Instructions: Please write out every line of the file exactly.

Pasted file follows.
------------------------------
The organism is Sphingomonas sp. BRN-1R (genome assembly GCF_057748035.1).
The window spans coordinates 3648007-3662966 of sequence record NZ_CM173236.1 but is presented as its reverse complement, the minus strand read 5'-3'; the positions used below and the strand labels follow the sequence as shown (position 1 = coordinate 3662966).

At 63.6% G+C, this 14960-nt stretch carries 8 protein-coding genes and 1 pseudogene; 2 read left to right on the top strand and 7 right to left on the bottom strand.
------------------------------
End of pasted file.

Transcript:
The organism is Sphingomonas sp. BRN-1R (genome assembly GCF_057748035.1).
The window spans coordinates 3648007-3662966 of sequence record NZ_CM173236.1 but is presented as its reverse complement, the minus strand read 5'-3'; the positions used below and the strand labels follow the sequence as shown (position 1 = coordinate 3662966).

At 63.6% G+C, this 14960-nt stretch carries 8 protein-coding genes and 1 pseudogene; 2 read left to right on the top strand and 7 right to left on the bottom strand.